A: There is one red thread that has characterized my practice – be it the years as financial lawyer in Italy (at Fiat) or the years as international commercial lawyer in Norway and Russia: when contracts are being drafted and negotiated, all attention goes to the wording of the terms, and very little to the applicable law. You can be in a room filled with lawyers for all involved parties, both in-house and external, and they will negotiate for days, nights and weekends the amount of the penalty to be paid in case of delays in the production, or whether the termination clause should contain the word “reasonable”. At the very last minute before the signing, then, the applicable law may be decided, and nobody will pay attention to the circumstance that choice of English law will make all the negotiations of the penalty useless (because contractual penalties are illegal under English law), or that choice of German law will imply that the termination clause is based on reasonableness even if it does not say so.


Q: Your new book, International Commercial Contracts, seeks to explain how international contract law interacts with national law and how this affects international arbitration decision making and enforcement by national courts. Whereas one school of scholars view international commercial law as autonomous system, you seem to emphasize the importance of recognizing the field as transnational- where national rules and international norms interface. Can you explain the background for your vision?

A: The background is very practical, and appears from my answers to your first two questions: my research is based on the desire to clarify some of the questions that arose when I was drafting, negotiating and applying international contracts. It is certainly very empowering to draft the terms of a contract without taking into consideration the applicable law, as if the contract was part of an autonomous system. However, when differences arise between the parties, contracts need to be interpreted and enforced. It is in this phase, that the applicable law becomes important. Even when the contract contains an arbitration clause, the relevance of the applicable law may not be completely excluded. My interest in the interaction with national law is based on the desire to write contract terms that are enforceable in practice. To be able to do so, it is necessary to understand to what extent the contract terms are capable of being enforced simply on their own basis, and to what extent they depend on the applicable law.


Q: At present some international courts, such as the ICC, are experiencing legitimacy challenges. What are the key legitimacy challenges confronting international arbitration tribunals?

A: International commercial arbitration is very well established as a mechanism to solve disputes, not the least thanks to the 1958 New York Convention on Recognition and Enforcement of Foreign Arbitral Awards. Nowadays, arbitration is being increasingly criticized for having become too well established, that is too regulated, too formalized, too time consuming, too expensive. There is a growing interest in alternative dispute resolution mechanisms, that are less rigid: conciliation, mediation, structured negotiations. These mechanisms cannot really compete with arbitration as long as their result in not enforceable, but they can be appropriate in situations where enforceability is not crucial.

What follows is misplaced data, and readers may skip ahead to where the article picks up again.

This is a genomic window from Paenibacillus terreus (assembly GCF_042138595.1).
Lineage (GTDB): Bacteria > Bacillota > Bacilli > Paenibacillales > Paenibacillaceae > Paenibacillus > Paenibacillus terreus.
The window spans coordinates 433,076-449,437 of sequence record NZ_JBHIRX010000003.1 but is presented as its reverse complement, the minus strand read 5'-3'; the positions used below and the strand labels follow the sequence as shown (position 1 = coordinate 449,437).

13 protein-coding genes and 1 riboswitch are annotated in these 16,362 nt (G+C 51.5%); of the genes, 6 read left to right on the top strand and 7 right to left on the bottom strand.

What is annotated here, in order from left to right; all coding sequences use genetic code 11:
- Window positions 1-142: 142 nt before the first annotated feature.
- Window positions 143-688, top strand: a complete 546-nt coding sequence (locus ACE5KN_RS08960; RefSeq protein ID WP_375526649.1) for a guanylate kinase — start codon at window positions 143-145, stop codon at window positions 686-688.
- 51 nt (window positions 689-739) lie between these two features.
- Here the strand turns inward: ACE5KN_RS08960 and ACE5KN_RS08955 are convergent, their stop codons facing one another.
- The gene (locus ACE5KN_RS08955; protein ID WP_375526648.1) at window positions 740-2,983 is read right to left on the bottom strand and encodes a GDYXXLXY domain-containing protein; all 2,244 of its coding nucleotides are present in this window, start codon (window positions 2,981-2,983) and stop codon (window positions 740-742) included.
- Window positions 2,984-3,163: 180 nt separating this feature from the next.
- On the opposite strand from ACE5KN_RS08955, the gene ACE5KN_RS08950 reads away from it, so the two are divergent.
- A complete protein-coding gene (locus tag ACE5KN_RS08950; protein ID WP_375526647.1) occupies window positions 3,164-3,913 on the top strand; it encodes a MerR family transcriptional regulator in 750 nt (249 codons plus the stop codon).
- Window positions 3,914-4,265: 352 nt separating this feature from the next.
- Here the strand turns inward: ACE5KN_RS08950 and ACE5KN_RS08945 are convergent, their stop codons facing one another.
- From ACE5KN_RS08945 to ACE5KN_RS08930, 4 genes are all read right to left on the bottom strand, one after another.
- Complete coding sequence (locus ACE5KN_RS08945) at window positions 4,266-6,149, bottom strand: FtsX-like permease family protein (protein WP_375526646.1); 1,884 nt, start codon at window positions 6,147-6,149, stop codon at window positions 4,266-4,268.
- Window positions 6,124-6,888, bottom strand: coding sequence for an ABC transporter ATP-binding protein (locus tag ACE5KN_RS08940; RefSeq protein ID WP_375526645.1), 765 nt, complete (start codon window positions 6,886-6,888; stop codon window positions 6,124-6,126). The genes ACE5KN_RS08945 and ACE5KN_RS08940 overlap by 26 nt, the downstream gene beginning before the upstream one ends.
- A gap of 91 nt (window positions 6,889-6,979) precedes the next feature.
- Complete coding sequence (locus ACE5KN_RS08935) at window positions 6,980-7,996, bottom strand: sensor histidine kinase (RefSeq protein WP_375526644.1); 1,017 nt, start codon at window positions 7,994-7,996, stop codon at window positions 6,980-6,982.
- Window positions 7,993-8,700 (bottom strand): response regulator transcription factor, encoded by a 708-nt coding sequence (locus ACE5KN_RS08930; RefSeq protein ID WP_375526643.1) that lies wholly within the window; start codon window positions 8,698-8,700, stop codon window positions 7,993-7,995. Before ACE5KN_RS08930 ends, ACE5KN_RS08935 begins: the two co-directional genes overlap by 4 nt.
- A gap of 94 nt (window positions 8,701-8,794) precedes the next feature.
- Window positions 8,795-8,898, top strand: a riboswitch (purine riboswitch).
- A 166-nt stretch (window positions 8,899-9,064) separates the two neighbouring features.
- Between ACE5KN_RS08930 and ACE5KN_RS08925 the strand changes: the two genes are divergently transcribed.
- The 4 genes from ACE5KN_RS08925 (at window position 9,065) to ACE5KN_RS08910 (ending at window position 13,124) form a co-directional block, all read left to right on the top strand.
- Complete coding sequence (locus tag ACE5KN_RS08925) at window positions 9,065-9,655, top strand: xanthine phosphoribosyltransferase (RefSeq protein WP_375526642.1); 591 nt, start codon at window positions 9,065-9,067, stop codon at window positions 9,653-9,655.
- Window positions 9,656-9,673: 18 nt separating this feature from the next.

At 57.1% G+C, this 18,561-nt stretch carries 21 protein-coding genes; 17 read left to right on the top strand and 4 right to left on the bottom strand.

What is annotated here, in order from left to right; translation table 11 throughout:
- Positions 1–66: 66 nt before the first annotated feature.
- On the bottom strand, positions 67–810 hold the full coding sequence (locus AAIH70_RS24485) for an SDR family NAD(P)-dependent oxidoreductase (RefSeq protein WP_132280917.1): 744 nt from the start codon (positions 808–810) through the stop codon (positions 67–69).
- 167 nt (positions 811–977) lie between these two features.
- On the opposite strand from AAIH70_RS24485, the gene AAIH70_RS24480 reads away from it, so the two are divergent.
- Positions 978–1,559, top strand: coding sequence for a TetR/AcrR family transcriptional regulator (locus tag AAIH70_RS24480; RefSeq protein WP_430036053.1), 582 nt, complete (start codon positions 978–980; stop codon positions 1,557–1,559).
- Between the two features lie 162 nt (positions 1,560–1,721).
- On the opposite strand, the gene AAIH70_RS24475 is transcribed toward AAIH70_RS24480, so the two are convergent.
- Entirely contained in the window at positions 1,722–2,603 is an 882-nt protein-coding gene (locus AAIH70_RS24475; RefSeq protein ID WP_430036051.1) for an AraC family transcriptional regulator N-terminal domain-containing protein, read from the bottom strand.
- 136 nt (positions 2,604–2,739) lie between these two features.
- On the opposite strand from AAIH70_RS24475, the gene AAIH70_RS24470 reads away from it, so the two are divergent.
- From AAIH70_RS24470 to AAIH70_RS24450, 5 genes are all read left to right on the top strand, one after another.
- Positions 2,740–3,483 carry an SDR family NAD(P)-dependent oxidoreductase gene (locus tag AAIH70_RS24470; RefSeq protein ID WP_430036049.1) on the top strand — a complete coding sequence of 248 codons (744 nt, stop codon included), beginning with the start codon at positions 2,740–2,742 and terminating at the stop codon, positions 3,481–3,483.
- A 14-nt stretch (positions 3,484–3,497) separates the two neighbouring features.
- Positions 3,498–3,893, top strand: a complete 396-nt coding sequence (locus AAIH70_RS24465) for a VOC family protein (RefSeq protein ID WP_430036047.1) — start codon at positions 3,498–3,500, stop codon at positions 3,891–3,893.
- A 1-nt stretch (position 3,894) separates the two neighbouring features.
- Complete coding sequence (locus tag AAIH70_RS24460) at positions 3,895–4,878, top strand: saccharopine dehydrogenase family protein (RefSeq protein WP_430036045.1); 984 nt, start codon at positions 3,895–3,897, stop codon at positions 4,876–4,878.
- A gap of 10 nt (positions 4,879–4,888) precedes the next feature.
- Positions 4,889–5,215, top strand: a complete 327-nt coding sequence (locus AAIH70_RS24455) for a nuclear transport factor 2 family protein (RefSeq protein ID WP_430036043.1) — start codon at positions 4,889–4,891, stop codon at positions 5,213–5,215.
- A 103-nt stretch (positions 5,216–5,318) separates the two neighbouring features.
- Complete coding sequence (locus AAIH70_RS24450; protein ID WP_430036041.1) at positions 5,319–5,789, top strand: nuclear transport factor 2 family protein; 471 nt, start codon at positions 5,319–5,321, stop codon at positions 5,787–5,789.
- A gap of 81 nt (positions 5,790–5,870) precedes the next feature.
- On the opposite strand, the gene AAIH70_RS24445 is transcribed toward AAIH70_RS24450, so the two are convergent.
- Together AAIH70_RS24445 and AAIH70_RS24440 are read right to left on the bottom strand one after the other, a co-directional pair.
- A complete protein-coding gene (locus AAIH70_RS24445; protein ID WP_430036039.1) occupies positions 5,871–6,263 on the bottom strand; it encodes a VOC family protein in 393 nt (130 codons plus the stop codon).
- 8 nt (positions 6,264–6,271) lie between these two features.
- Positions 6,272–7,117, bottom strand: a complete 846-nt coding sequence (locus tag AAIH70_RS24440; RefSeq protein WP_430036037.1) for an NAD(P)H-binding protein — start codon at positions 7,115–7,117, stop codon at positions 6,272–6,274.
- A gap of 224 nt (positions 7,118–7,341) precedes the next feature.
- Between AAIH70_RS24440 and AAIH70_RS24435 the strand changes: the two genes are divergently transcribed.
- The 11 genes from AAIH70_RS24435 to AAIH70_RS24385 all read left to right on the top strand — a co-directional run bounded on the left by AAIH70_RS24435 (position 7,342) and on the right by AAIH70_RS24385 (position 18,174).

Q: Your book presents many practical insights from practice on proper contract drafting. It seems that it will be a good textbook for students and reference for practitioners. Do you think we need to change legal education to focus more on the provision of practical skills – like contract drafting, oral argumentation (moot arbitrations), etc.?

A: Law is an applied science, and it can be very useful if the educational system may convey both aspects, the practical and the theoretical. In my opinion, for the theoretical part it is very important that students are taught the method to apply the law: if they understand the main principles, how to apply the principles to factual situations, which sources are relevant, how to interpret sources, etc., then they are given the possibility to orientate themselves in the legal landscape. I think it’s less important that we teach the specific content of every single provision – whether the term to present a certain request is 20 or 30 days, for example. This is something that they may look up when they need it. The practical side of teaching is also very important: it permits the students to apply in practice the method they have learnt in theory, which ensures a better pedagogical result. The systems of legal eduction vary considerably, in some countries there is very little emphasis on practical skills, in others there is more. It is certainly desirable to reach a balance between theory and practice, although it can take a lot of effort and time to introduce new elements in educational traditions.

Q: You are one the few women within international commercial arbitration. How can we recruit more women into this Field?

A: There are many more women of the younger generation within arbitration than there used to be a couple of decades ago.


Thank you for joining us on Intl Law Grrls!


CONSISTENCY: The Most Urgent Action Against Climate Change